PARIS: Veteran Inge de Bruijn will be going head on with the new wave of women swimmers in a bid to reaffirm her status as the queen of swimming at the Athens Games.
The reign of the glamorous Dutchwoman, nicknamed Inky, reached its height at the Sydney Olympics, when she shook off drugs slurs to take three gold medals.
But de Bruijn, who will turn 31 during the Games, has seen a lull in her record-breaking performances since the heady days of Sydney with new talent expected to push her all the way in the speed events.
The year 2000 was a revelation for the Dutchwoman with 11 world records and three Olympic golds – 50m freestyle and 100m freestyle and 100m butterfly – and anchoring the 4x100m team to Olympic silver.
But after splitting from her coach Paul Bergen last year she returned to Holland from the US and took a year off.
De Bruijn failed to qualify for the 100m freestyle, for which she was the world record holder, at last year’s world meet.
But just as she had done by skipping the 1996 Olympic Games, she bounced back at the Barcelona World Championships last year, winning the 50m freestyle and 50m butterfly world titles.
She even boasted that the wealth of experience she had built up meant that she could take time out and still beat her younger opponents.
Her estrangement with Bergen was short lived and she returned to train with the American in Oregon late last year.
De Bruijn showed that she was on track for the Olympics during the 100m freestyle at the Amsterdam Swim Cup in April, when she swam 54.09 – the fastest she has done since Sydney.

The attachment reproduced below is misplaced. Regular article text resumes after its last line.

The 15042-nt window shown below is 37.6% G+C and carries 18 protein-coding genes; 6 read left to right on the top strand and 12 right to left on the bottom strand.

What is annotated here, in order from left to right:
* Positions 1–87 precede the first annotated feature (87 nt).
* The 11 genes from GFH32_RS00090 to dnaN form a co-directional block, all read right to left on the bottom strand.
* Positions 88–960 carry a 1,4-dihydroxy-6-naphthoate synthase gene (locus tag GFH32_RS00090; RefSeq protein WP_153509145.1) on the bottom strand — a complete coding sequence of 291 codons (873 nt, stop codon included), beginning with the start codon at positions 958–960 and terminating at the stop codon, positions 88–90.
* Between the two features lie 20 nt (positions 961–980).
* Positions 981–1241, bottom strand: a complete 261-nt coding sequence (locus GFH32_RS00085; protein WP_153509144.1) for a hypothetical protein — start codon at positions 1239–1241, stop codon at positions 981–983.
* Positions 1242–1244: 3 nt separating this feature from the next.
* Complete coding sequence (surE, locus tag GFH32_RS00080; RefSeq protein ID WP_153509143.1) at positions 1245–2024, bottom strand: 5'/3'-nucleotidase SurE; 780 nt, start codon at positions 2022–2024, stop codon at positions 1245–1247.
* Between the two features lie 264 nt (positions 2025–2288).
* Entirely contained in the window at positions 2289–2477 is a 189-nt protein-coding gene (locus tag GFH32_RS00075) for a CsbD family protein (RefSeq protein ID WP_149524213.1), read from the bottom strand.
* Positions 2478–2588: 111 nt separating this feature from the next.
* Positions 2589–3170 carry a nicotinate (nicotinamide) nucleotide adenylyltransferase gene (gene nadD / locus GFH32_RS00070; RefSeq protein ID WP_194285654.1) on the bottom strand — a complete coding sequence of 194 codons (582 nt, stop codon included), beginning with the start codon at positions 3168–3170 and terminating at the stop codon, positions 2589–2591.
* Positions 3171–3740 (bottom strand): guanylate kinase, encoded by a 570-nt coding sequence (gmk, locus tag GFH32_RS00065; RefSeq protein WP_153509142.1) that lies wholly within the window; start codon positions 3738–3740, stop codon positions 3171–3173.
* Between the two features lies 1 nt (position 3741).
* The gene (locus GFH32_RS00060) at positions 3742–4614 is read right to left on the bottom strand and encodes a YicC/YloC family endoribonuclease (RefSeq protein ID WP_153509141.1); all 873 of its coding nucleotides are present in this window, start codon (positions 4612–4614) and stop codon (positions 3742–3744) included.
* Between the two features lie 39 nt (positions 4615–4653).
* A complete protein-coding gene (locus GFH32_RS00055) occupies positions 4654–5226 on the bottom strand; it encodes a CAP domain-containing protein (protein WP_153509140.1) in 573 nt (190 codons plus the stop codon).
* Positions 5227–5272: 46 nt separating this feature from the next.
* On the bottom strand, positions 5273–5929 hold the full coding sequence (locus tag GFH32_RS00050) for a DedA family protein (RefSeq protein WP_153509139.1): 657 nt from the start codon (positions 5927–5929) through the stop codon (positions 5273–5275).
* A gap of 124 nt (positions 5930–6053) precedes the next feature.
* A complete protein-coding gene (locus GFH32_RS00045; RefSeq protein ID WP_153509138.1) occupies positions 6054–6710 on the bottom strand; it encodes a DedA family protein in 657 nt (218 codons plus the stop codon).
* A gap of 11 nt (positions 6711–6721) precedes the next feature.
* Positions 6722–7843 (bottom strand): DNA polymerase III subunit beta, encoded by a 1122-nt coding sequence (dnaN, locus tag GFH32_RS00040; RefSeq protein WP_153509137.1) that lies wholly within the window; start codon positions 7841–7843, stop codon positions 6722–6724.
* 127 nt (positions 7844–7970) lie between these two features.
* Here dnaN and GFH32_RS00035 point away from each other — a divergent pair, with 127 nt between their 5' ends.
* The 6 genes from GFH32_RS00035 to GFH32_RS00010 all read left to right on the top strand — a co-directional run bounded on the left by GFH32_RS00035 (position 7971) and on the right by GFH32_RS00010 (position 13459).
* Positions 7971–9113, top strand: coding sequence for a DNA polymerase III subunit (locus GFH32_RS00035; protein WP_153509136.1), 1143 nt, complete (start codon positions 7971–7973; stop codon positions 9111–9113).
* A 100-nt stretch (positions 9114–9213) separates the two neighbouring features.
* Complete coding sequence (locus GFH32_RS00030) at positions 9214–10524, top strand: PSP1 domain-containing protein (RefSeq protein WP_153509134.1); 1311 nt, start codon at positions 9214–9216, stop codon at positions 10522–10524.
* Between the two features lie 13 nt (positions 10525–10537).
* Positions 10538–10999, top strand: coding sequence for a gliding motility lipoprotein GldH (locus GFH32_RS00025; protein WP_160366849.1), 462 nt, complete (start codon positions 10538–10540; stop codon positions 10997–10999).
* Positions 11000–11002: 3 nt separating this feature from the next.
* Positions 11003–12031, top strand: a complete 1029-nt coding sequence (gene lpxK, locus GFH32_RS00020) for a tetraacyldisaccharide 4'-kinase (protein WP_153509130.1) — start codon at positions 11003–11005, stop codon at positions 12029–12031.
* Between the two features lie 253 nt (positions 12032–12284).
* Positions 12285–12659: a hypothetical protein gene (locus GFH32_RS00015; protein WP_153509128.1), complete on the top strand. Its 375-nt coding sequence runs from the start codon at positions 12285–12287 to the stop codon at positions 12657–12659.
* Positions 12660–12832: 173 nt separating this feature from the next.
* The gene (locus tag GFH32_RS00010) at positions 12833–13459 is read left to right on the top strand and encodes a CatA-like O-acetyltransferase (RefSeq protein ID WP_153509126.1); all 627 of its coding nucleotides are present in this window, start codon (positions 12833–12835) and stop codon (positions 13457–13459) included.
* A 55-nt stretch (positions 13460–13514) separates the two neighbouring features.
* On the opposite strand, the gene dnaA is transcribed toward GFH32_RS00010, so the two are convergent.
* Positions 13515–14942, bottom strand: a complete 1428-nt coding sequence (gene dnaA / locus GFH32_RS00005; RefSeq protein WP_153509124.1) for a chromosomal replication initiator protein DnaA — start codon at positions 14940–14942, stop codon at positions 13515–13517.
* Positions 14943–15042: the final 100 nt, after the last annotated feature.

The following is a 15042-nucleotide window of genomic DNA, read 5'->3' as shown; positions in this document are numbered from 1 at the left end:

“I did what I came for,” said de Bruijn after qualifying for Athens. “To belong to the top of the world, it needs to be faster, but for now it’s a good time.”
Despite her boasts, it remains to be seen whether she is capable of improving the times that outclassed the opposition in Sydney.
In the 50m sprint she should be pushed hard by Australia’s Lisbeth Lenton and Michelle Englesman, with challengers also including fellow Dutchwoman Marleen Veldhuis, Swede Therese Alshammar, and US veteran Jenny Thompson.
In the 100m freestyle, 19-year-old Finn Hanna-Maria Seppala, won the world title last year, and with as many as four women under 54 seconds the event could be the fastest in its history.
Lenton broke de Bruijn’s world record earlier this year with fellow Aussie Jodie Henry also a challenge along with American Natalie Coughlin.
But Bergen believes she can reclaim her mark and swim under 53sec in Athens.
“Her world mark in the 100m freestyle was the easiest to break. She should have made this record more difficult to break in 2000. Someone who can swim 24.14 on the 50m, should be able to realise a high 52 in the 100m,” said Bergen.
Nevertheless de Bruijn can expect to jostle for the limelight in Athens with Germany’s triple world champion Hannah Stockbauer, Ukrainian double Olympic champion Yana Klochkova and Thompson, a four-time Olympian. – AFP